Hooked on phones

LIHUE — During her three-week trip to Europe, 17-year-old Cassandra Corpuz was separated from her iPhone. It seemed like a dark cloud hung over her vacation.

“It made me really sad,” she said. “Like I had nothing else in my life.”

For many in America, especially teens and young adults, smart phones are an important part of life — and functioning without them seems almost impossible.

“It’s part of my life,” Corpuz said about her iPhone. “I can’t be without it because everything’s on there: all my information, my homework, my info, my friends’ info, contacts. Everything’s on there.”

Alex Smith has a similar attachment.

“Stressed,” said Smith when asked how she felt after misplacing her phone. “I kept on reaching for my phone in my pocket but it wasn’t there.”

Because people spend so much time on their phones — one report said young adults aged 18 to 24 send an average 109.5 text messages a day, in addition to checking their phones 60 times a day — they have become both emotionally and psychologically attached to them. And that’s not good.

A study conducted at the University of Missouri found that individuals separated from their smart phones for an extended period of time experience severe “psychological and physiological effects.” This is known as “cell phone separation anxiety” and it can negatively impact cognitive performance.

Today, 90 percent of Americans have a cell phone, and 58 percent have a smart phone, according to the study.

“Our findings suggest that iPhone separation can negatively impact performance on mental tasks,” says Dr. Russell Clayton, the main author of the study and doctoral candidate at the University of Missouri’s School of Journalism. “Additionally the results of our study suggest that iPhones are capable of becoming an extension of ourselves such that when we are separated from them, we experience a lessening of self and a negative psychological state.”

However, cell phone separation anxiety does not only affect college students. Many teenagers have also experienced a sense of loss without their phones, including high student Samuel Guana on Kauai.

“I kind of freaked me out because it’s an expensive piece of technology,” said Guana about when he was separated from his phone. “I feel they are important … to contact your parents or any important people such as police, ambulance or the fire department.”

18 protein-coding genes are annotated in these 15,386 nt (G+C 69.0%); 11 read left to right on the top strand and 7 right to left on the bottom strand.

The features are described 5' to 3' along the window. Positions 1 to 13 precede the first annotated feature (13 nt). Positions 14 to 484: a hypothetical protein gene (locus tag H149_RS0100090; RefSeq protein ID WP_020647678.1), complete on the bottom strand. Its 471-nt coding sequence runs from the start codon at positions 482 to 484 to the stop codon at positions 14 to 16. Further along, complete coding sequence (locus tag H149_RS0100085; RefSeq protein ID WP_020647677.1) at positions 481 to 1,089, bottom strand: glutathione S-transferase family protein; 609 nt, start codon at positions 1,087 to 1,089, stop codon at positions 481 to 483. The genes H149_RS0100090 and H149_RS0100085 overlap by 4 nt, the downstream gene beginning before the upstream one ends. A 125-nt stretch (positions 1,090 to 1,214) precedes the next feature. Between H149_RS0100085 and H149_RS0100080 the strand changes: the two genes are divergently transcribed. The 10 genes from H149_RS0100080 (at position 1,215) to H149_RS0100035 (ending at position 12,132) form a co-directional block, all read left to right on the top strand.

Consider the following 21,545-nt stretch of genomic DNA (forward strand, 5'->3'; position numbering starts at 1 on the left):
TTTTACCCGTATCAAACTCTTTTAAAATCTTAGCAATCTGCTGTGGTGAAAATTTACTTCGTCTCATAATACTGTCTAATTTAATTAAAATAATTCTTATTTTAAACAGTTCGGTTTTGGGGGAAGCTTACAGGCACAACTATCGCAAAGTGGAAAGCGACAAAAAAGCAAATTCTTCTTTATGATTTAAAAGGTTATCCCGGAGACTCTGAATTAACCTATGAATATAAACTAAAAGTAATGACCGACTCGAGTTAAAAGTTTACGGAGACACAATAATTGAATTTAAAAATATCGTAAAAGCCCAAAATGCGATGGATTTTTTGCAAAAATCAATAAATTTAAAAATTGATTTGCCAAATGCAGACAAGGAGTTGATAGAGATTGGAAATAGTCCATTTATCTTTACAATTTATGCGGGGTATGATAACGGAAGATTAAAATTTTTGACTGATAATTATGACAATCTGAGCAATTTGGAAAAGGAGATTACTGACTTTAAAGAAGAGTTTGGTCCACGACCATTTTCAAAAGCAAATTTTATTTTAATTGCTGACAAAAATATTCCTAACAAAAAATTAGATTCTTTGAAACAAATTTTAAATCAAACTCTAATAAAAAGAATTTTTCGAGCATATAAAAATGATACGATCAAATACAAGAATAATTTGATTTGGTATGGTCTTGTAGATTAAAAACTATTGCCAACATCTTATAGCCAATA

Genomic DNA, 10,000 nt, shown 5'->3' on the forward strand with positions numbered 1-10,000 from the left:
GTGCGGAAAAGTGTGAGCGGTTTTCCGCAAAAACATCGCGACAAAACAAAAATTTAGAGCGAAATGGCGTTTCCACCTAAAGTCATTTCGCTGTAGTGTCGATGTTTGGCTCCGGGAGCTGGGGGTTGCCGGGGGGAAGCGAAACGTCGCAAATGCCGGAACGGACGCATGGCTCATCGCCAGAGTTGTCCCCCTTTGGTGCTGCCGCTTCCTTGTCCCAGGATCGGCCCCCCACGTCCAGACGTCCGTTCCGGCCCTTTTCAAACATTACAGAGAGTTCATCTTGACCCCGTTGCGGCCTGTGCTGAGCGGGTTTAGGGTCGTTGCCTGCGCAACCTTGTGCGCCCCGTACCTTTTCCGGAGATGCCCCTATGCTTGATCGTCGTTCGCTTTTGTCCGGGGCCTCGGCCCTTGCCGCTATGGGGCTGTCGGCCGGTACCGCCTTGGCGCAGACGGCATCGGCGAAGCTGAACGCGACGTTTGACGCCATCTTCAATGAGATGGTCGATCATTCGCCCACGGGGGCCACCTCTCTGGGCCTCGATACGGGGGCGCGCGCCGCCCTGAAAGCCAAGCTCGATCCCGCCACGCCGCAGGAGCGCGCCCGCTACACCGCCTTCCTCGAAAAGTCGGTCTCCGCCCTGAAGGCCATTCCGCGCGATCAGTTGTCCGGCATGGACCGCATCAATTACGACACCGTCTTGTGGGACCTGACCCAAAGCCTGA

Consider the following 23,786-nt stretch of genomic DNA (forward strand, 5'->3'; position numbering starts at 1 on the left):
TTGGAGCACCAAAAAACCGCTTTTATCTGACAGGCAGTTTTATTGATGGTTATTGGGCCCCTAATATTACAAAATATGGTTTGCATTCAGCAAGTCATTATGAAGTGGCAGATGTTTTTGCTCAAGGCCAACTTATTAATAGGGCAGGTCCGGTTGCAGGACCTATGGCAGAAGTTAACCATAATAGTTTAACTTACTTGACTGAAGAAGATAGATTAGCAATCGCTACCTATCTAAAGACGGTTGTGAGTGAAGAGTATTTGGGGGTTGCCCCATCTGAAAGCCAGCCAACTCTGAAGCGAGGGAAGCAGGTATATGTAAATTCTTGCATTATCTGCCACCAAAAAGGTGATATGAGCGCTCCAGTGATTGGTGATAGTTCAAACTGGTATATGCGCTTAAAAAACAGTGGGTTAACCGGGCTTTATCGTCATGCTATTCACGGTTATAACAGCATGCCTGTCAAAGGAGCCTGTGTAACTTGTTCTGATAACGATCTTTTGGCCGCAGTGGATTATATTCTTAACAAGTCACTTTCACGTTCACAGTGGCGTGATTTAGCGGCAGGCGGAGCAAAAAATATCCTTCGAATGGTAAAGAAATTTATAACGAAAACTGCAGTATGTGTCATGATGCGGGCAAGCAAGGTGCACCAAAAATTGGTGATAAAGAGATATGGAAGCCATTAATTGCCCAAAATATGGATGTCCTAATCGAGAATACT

Teenager Khloe Mondon had similar feelings.

“I love it,” Mondon said of her phone. “There’s apps and I can FaceTime my friends. I left it at my friend’s house one time … and I was going crazy.”

In high schools across Kauai, instructors have seen similar effects of cell phone dependency among their students and worry about their future. Kauai High teacher Tita Kahaulua understands the benefits of cell phone use but also believes their negative effects outweigh the positives.

“Over the past couple of years, it’s been literally like we have to pry it out of the students’ hands,” Kahualau said. “It’s like they’re going to lose something important if they don’t look at their phone every five minutes.”

In addition to catching students using their cell phones during tests, Kahualau said 90 percent of students will sneak their cell phones into classrooms by hiding the devices behind their legs, in their composition notebooks and inside their pencil boxes.

One time, a student was scheduled to retake a test for Kahualau, but indicated she was unable to do so without her iPhone because she had saved her notes on the phone. While written notes were allowed during the test, cell phones were not.

Kahuala compared the devices to a drug.

“People need to be on it, constantly updating things,” she said. “It actually makes me cringe a bit, that technology is so important in this day and age that people think they can’t do anything without it.”

As a mother, Kahulau doesn’t allow her children to have cell phones. Instead, they have other toys to keep them entertained, like fishing poles.

“I personally believe we are perfectly fine without the technology,” she said. “It’s not necessary for me to have a cell phone 24/7. … If I smashed my phone and broke it, I’d be fine with that.”

Helen Cox, chancellor at Kauai Community College, said that while phones can be useful tools, more often than not they are a distraction.

“There are extremely important uses for cell phones but they keep us hooked in 24 hours a day,” she said.

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